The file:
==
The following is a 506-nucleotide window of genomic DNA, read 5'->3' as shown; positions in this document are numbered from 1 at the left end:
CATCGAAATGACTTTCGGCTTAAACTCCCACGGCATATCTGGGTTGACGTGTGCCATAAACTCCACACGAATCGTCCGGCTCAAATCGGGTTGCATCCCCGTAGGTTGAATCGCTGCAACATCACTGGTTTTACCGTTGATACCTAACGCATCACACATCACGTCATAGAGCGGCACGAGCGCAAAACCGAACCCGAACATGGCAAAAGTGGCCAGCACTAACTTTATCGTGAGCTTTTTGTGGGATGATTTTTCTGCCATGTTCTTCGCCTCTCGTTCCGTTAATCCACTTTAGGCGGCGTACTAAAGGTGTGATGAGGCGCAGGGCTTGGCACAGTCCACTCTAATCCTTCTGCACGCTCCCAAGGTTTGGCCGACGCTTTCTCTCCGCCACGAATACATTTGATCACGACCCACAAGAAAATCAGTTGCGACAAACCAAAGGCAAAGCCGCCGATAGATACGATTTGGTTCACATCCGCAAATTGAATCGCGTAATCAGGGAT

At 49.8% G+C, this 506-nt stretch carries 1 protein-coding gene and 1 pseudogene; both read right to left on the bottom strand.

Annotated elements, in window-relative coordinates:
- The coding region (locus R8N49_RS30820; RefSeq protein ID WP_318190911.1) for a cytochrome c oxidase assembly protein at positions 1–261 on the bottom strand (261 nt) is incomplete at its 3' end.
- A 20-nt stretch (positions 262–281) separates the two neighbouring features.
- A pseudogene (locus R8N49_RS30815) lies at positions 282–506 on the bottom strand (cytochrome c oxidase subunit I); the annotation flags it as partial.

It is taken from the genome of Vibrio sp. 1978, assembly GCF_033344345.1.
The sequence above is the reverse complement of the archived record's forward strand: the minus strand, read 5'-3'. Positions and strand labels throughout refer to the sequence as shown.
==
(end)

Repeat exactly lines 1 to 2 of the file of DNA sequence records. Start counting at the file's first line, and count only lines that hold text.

The following is a 506-nucleotide window of genomic DNA, read 5'->3' as shown; positions in this document are numbered from 1 at the left end:
CATCGAAATGACTTTCGGCTTAAACTCCCACGGCATATCTGGGTTGACGTGTGCCATAAACTCCACACGAATCGTCCGGCTCAAATCGGGTTGCATCCCCGTAGGTTGAATCGCTGCAACATCACTGGTTTTACCGTTGATACCTAACGCATCACACATCACGTCATAGAGCGGCACGAGCGCAAAACCGAACCCGAACATGGCAAAAGTGGCCAGCACTAACTTTATCGTGAGCTTTTTGTGGGATGATTTTTCTGCCATGTTCTTCGCCTCTCGTTCCGTTAATCCACTTTAGGCGGCGTACTAAAGGTGTGATGAGGCGCAGGGCTTGGCACAGTCCACTCTAATCCTTCTGCACGCTCCCAAGGTTTGGCCGACGCTTTCTCTCCGCCACGAATACATTTGATCACGACCCACAAGAAAATCAGTTGCGACAAACCAAAGGCAAAGCCGCCGATAGATACGATTTGGTTCACATCCGCAAATTGAATCGCGTAATCAGGGAT